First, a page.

Fresh photos of Central Park Tower, aka 217 West 57th Street, show that the exterior safety netting has now reached the 92nd floor, and with formwork for the reinforced concrete following, construction has officially surpassed the 1,396-foot-tall rooftop parapet of 432 Park Avenue, making the supertall the tallest residential structure in New York and the Western Hemisphere. The imminently 1,550-foot tower is being designed by Adrian Smith + Gordon Gill, while Extell is the developer.
Work on One Beekman Street, aka “Pearl on the Park,” is another step closer to completion, as the dark-colored steel frame that will sit in between the floor-to-ceiling windows has begun to go up. This will accentuate the upcoming 25-story apartment building and lend it a more distinctive and detailed appearance. The project is being designed by Rogers Stirk Harbour + Partners while Urban Muse is the developer. There will be 31 units inside the 331-foot-tall tower with views overlooking City Hall Park. This will be Richard Rogers’ first residential project in New York City.
The 79-story residential skyscraper, 99 Hudson Street, is being designed by Perkins Eastman and developed by China Overseas America. Plaza Construction is in charge of building what is already the tallest tower in Jersey City and New Jersey.
On their Instagram page, ODA Architecture recently released a new rendering for its upcoming mixed-use residential project at 208 Delancey Street. The site is located on the Lower East Side near the foot of the Williamsburg Bridge, between Pitt Street and Ridge Street on an L-shaped plot. Designers were forced to work around an existing five-story building on the corner of Delancey and Pitt, adding to the structure’s distinctive look. 208 Delancey Street is being developed by New Empire Real Estate Development while Shiming Tam Architect is serving as the architect of record. The closest subway is the F train at the Delancey Street subway station while access to the Williamsburg Bridge is only about five blocks away to the west.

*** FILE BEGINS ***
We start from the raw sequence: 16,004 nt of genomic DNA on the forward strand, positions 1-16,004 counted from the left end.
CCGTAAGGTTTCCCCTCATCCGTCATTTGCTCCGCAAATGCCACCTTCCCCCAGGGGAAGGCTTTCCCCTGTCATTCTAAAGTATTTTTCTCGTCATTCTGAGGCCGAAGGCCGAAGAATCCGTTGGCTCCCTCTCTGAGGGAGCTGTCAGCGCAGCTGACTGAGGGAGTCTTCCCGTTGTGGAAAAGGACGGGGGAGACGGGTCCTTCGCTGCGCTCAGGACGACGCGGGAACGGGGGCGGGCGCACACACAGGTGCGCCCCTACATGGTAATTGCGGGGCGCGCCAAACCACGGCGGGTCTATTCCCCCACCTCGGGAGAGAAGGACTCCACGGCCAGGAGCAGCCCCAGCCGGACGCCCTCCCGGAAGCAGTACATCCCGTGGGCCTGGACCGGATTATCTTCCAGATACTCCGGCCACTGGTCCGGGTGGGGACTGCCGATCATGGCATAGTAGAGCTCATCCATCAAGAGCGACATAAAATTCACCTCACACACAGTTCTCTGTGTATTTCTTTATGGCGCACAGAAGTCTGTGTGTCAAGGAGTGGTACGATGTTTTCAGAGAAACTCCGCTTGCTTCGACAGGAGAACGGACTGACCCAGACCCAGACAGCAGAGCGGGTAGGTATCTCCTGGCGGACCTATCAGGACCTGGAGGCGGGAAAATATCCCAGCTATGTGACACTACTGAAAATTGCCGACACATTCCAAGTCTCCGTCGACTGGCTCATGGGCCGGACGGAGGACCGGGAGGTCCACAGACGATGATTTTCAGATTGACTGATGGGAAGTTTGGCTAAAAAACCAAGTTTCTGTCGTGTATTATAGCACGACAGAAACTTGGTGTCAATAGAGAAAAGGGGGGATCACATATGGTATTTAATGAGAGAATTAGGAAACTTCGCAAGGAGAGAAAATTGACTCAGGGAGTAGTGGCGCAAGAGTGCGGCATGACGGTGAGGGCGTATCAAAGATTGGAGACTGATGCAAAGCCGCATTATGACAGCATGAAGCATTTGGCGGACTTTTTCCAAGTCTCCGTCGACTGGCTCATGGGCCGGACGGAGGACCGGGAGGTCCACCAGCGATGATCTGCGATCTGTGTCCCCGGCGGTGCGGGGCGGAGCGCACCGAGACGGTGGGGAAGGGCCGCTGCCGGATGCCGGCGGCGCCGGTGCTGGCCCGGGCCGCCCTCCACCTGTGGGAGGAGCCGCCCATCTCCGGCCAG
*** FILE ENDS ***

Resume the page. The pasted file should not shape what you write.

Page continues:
Construction on the new expansion of the Jacob K. Javits Center is taking shape very quickly. Steel columns, beams, and large diagonal trusses can easily be seen rising above the original building from the street and from across the Hudson River, with multiple yellow construction cranes swinging and lifting the structural components into place.